Get to Know Author Rita Chapman

Hi Rita, tell us a little about yourself.

Hi, Ty. Many thanks for having me on your blog. I was born in London but I have lived most of my life in Australia.  When I’m not writing or reading I play tennis (not particularly well), swim, walk and socialize.

When did you decide to become a writer?

I always wanted to write a book but during my working life, my writing was limited to business letters, reports and letters to my family. I did start a novel a couple of times (on a typewriter) but I didn’t get very far. It was only when I retired to Queensland that I found the time to write "the book that everyone has in them."

Why do you write?

I enjoy it, obviously, but why do I enjoy it? I guess it’s the fun of bringing characters to life, watching them develop and, in some cases, killing them off!

What are your ambitions for your writing career?

I think every writer wants to write a best seller. I’m still trying but really I’m just very happy that I have managed to finish three books and have them published.

What has been the hardest part of building your career?

Unfortunately, I couldn’t call my writing a career. However, it’s a very satisfying hobby. The hardest part, I think most authors would agree, is the promotion and marketing side. It makes writing a book seem easy!

Which writers inspire you?

Oh, so many! I love Australian authors, Kate Morton and Bryce Courtenay, Indi authors Sarah Stuart and Rebecca Bryn. Then there is Wilbur Smith and Mary Higgins Clark, Fiona Walker, and the list goes on.

What have you written?

I have written three books:

Missing in Egypt, a romantic travel mystery.

Winston - A Horse’s Tale, for horse lovers from teenagers upwards.

Dangerous Associations, a crime mystery.

Where can we buy or see them? 

Missing in Egypt



Large Print:

Winston – A Horse’s Tale



Dangerous Associations



Large Print:

What genre are your books?

I think they could all be broadly classified as mysteries.

Why did you pick that/those genre(s)?

I enjoy a mystery as much as the next person. 

What inspires your ideas?

A holiday in Egypt inspired my first book, Missing in Egypt.  What better place to inspire a mystery?

Egypt is very different to any other country – nothing prepares you for the size and grandeur of the pyramids and the temples are awe-inspiring.

Are there any correlations between the books you write and your life experiences?

Winston – A Horse’s Tale is a combination of some of my experiences with horses, stories I have been told and a big dollop of imagination.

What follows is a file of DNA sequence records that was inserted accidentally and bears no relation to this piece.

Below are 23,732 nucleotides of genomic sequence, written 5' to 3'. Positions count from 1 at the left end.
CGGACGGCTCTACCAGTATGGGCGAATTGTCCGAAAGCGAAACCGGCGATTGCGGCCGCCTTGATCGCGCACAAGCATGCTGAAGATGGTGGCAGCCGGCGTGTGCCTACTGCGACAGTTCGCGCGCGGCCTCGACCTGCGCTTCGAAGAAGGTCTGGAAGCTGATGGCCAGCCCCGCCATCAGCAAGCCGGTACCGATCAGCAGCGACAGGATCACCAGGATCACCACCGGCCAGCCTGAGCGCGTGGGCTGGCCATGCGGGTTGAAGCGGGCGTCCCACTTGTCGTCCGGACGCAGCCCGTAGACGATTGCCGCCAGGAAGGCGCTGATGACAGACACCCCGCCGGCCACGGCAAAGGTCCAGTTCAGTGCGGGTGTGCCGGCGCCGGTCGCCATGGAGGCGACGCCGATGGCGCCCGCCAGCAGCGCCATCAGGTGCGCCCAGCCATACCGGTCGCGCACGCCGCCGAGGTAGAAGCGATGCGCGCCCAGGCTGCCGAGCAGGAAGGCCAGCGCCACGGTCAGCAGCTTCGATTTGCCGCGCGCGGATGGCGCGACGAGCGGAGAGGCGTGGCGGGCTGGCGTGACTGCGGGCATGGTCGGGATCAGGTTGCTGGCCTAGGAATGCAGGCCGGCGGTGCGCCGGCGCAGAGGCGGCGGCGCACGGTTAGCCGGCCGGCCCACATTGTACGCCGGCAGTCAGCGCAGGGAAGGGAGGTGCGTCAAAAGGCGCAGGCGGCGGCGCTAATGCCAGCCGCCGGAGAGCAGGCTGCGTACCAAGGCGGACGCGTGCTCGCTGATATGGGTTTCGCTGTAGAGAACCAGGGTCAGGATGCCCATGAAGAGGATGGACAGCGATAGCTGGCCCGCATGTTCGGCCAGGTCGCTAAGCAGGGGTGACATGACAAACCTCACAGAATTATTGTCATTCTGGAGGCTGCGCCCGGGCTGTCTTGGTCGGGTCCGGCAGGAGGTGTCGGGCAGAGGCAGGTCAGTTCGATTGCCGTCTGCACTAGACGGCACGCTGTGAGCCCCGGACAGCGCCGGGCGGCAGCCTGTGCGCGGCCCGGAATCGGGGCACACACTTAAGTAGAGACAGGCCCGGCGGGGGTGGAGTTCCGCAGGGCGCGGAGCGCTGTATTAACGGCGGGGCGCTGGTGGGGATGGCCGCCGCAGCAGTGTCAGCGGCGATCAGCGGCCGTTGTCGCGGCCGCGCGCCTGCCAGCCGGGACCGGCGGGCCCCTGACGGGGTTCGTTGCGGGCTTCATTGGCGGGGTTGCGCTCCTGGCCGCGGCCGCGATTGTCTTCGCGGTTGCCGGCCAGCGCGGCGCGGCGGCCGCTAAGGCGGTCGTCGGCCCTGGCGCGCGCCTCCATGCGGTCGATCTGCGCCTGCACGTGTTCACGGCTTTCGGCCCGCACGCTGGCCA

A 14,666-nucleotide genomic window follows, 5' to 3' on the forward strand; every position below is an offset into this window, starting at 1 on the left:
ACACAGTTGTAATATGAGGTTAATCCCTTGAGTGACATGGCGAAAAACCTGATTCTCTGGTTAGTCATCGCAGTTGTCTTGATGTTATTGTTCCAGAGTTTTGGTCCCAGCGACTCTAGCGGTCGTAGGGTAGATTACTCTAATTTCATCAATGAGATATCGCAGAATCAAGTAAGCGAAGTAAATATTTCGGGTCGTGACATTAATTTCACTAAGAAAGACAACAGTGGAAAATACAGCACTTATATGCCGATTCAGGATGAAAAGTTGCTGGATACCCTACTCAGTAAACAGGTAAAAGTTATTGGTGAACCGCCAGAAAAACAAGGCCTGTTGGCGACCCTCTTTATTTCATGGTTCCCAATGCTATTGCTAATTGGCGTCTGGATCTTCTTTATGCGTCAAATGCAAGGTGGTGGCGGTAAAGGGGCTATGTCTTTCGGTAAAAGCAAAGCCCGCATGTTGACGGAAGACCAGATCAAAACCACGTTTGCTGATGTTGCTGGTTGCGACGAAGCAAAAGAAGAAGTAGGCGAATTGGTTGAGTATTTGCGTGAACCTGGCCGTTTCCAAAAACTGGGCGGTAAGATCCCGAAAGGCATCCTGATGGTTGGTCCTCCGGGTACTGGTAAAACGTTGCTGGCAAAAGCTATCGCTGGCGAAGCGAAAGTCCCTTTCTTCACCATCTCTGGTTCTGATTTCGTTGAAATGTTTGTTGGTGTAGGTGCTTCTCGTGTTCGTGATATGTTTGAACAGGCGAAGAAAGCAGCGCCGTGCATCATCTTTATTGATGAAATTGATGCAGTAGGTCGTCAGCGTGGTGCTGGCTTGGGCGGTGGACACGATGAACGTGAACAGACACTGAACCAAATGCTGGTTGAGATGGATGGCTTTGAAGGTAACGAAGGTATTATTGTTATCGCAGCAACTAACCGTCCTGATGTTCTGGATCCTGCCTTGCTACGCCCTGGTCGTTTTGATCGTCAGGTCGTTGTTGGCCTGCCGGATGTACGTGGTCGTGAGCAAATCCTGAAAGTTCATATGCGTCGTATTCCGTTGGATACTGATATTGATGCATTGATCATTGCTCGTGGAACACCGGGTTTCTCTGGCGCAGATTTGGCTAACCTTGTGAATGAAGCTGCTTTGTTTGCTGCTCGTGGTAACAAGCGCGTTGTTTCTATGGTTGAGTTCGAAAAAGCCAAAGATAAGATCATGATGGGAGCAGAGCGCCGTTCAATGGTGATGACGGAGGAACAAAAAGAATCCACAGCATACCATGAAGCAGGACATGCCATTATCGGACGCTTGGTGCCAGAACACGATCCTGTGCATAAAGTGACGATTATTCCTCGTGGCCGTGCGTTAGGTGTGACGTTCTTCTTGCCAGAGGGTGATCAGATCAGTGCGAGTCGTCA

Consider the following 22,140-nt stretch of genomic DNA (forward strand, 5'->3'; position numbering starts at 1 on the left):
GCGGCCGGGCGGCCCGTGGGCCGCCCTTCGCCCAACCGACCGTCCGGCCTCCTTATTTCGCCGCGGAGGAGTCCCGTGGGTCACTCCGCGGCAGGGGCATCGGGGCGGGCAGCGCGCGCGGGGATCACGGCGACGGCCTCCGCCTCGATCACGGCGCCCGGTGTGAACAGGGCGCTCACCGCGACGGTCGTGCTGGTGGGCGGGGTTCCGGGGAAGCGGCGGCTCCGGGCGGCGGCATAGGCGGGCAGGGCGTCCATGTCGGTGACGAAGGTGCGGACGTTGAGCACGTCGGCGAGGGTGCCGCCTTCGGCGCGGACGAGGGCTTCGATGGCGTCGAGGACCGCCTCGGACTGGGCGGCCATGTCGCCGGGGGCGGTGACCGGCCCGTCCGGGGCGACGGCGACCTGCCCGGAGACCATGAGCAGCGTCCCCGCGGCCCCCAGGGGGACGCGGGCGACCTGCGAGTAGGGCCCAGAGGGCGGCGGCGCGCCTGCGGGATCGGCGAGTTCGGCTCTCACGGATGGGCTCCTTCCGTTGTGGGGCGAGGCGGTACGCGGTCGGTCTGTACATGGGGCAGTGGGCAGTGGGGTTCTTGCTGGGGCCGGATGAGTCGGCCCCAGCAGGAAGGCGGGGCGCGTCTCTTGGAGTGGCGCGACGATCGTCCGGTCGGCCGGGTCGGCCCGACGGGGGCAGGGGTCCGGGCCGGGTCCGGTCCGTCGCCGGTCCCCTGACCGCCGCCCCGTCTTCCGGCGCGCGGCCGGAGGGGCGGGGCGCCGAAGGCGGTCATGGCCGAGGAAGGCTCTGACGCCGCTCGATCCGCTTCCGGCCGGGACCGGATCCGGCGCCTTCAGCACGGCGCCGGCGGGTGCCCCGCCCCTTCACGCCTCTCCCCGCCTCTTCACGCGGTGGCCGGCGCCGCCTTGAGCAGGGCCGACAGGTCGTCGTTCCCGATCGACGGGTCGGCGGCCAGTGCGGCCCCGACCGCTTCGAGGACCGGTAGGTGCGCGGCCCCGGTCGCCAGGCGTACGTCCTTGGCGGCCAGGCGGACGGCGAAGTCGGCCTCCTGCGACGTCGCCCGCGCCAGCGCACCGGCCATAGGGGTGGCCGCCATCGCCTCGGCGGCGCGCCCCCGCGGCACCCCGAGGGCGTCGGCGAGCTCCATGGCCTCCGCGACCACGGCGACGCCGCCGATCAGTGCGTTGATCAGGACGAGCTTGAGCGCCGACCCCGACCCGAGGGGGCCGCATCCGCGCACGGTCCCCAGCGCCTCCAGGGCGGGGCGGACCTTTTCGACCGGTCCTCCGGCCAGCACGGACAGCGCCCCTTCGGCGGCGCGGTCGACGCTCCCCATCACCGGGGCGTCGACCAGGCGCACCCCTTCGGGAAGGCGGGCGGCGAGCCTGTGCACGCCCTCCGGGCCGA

Missing in Egypt was inspired by a holiday in that country.

Do you work from an outline or plot or do you prefer just to see where an idea takes you?

With my first book, I tried hard to plot and to visualize the ending, but I found it very difficult and spent many hours trying to work out what was going to happen. With Winston – A Horse’s Tale, I just sat down at the computer and let the story tell itself. I followed this method for Dangerous Associations, which mainly involved sitting in front of the computer.

Tell me about your most recent release.

Dangerous Associations:

An ex-husband, a new love, a stalker.  Cathy Thompson’s link to her ex-husband fills her life with threats and intimidation.  She must either trap her stalker or find Geoffrey to put an end to her life of fear. 

Is there a message in your novel that you hope readers will grasp? 

Not in Dangerous Associations. In Winston – A Horse’s Tale I tried to help riders understand that maybe a new horse acts the way he does because of his previous experiences, not because he is being cantankerous.

Any new projects we should look out for?

I’d like to do a follow-on to Missing in Egypt but we shall see.

Do you think it’s hard to build and maintain a writing career? Why or why not?

Yes! Even a successful author is only as good as their last book and serious fans are always looking for the next one.

If you couldn’t be an author, what would your ideal career be? 

I would love to have been a showjumper or a singer.

What is your favourite motivational phrase?

If at first you don’t succeed, try, try and try again!

Any advice for dealing with writer’s block?

Make yourself sit down and write one page, even if you later delete it. Usually, once you start to write something, something happens!

What advice would you give to aspiring writers?

Just do it!  Now that you can self-publish there is no need for your work to be hidden on a computerYou can be sure of being able to see it in print and there is nothing like holding your own book in your hands. Another piece of advice – edit, edit, edit.

What’s the best advice you’ve been given, that keeps you motivated?

My mother keeps sending me articles from the UK about best-selling authors who persevered.

Where can readers connect with you? 

Amazon Author Page: